In the image above, we take the pike that Eugene gave us (thank you!), and disassemble it so that you can get a better idea of how it is constructed. Note how the collar and bands apply pressure to the wooden handle that the pike point is inserted into. As long as the wood doesn’t dry out, the point is held firm, but if the pike happens to get too dry, there is not enough tension to keep the point from slipping out when the pike is pulled back, leaving the point stuck in the wood. Obviously, on Oak Island, they were moving logs in and out of the water as logs arrived to be milled.
It occurs to us that the pulley found by Rick Lagina and Jack Begley on the beach in the recent episode of Curse of Oak Island may also be from a logging operation.
Referred to as a Logging Skookum. Without seeing better images, or the actual pulley, it is impossible to say.
Bob Conrad made another interesting observation about the Oak Island point. When moving logs around with a pike, there is often repetitive prying motions, which can cause the shaft of the point to bend somewhat. When we examine the Conrad's antique pike, we see a bend in the point's shaft.
The Oak Island Point does indeed exhibit a bent shaft as seen below.
Joy Steele, author of the book “The Oak Island Mystery Solved”, was kind enough to allow us to use an image from her book, which originated from the same Tourist Pamphlet as the narrative about the sawmill earlier in our article. We have added a red circle around the site of the sawmill.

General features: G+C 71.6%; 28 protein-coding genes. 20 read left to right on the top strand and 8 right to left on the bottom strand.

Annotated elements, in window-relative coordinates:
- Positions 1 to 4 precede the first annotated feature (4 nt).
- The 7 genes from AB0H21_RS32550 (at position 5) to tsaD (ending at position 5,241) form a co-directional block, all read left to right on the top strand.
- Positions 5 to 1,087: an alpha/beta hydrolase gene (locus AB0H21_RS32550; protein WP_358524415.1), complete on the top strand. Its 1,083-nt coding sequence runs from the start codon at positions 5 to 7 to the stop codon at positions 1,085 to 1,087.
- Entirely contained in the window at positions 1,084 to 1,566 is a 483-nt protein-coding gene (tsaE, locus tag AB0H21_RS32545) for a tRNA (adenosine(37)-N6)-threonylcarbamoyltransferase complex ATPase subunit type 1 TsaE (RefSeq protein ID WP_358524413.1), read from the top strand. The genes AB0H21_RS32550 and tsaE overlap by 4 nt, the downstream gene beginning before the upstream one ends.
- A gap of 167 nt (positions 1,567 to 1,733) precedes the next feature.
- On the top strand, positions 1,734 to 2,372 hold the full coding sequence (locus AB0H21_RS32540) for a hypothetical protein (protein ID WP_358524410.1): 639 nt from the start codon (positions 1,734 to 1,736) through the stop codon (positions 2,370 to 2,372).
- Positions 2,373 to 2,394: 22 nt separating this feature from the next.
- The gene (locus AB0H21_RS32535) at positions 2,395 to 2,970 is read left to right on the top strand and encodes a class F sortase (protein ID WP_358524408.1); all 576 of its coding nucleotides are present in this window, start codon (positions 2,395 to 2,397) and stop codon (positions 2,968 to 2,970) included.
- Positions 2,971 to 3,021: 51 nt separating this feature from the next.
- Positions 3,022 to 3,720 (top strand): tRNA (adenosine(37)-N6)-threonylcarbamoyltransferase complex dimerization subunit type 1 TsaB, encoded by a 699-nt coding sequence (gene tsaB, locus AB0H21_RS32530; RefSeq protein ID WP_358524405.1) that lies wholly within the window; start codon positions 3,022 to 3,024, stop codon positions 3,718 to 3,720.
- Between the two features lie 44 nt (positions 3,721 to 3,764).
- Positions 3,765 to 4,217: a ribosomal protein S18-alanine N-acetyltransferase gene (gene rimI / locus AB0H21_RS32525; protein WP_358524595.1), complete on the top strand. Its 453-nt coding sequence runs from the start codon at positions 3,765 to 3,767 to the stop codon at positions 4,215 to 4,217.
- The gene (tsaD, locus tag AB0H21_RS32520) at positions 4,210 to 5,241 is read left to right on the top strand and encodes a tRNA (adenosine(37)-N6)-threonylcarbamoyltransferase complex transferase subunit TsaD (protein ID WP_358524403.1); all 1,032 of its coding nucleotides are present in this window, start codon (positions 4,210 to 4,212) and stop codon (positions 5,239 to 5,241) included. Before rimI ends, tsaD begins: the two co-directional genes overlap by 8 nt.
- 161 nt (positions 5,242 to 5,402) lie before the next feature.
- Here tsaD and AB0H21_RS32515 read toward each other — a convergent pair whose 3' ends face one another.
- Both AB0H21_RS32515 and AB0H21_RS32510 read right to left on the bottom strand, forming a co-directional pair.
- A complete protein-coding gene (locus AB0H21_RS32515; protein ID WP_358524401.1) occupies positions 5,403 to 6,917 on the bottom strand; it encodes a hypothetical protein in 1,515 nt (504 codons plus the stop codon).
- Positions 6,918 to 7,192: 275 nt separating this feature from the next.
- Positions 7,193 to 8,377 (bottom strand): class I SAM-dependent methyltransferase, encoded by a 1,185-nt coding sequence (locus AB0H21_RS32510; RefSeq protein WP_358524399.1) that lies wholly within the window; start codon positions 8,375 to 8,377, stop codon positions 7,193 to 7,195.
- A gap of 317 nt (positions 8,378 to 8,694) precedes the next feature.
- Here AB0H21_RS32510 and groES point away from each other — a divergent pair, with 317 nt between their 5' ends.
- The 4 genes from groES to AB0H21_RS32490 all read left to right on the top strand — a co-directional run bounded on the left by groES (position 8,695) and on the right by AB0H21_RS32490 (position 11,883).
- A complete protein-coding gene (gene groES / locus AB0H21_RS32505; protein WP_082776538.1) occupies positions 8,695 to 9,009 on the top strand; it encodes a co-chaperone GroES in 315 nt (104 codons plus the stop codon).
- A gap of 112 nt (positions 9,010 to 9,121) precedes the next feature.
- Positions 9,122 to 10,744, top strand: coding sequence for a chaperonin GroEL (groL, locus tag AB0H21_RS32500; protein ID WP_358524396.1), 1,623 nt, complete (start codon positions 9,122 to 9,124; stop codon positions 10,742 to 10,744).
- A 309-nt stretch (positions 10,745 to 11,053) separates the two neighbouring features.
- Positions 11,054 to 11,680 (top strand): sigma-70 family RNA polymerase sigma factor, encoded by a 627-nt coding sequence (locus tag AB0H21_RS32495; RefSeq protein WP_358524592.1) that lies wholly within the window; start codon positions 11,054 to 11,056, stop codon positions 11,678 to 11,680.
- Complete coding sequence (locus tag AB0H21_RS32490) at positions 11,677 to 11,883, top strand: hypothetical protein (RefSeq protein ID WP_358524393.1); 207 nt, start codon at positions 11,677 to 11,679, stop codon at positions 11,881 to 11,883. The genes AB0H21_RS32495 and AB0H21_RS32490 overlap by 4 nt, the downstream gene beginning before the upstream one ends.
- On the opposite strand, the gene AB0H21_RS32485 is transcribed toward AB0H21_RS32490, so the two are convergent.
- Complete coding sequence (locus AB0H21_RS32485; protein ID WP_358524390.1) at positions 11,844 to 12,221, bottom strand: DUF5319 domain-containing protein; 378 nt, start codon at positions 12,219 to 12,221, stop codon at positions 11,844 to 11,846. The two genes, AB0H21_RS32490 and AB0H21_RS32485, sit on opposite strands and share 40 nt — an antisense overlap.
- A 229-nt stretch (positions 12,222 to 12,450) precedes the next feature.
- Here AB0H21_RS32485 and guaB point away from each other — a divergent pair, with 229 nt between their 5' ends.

Does the Oak Island Point pre-date a 1940's Saw Mill?
Possibly, but there is a rich history of logging and log handling on Oak Island. Multiple attempts at finding treasure on the island, involved the sinking of many shafts, all of which required timber for cribbing. Work logs in the Nova Scotia Public Archives document trips to Frog Island to cut trees for use in constructing shafts on Oak Island. Vintage photos show logs stacked on the beach, waiting for use. In fact, two of the first settlers, Daniel and Anthony Vaughan (father of the Anthony who co-discovered the Money Pit) owned land on Oak Island and ran a lumber operation in the area. This excerpt from a license granted to Daniel and Anthony to cut trees is evidence of this:
We would like to point out that this document (circa the later 1700s) also exhibits the symbols used to mark trees for the King's use only. The broad arrow is a constant, while the other two symbols can vary. Do we find here a clue to the origin of the strange symbols found on the trees in one version of the Money Pit discovery story?
A Point to End On
Our investigation into the "Roman Crossbow Bolts" has led us to our conclusion that these points are nothing more than logging pike points (Peavey points). While it is easy to believe that they might be military in use (logging points, and points for military use do follow the same basic design), we have cause for logging points to have been in use on the island, with far greater probability than military points and these points exhibit the expected wear and damage experienced by used logging points. One final point. All grantees on Oak Island had to improve their lots in order to keep them. If they failed to make improvements, the land would be given to someone else. Valid improvements were quarrying of stone, infilling of swamp land, and clearing of forests. Every grantee landowner on Oak Island (and the mainland) was obligated to log their lots. Logging pikes were likely as common to find amongst their tools as a hammer or shovel.
Goodnight from the Blockhouse!
P.S. Our sincere appreciation and thanks for the gift of the pike Eugene!
From The Blockhouse
is published by Blockhouse Investigations and oakislandcompendium.ca
in Nova Scotia, Canada
Editors and Chief Correspondents
Kelly W. Hancock, CD
John Wonnacott, P. Eng.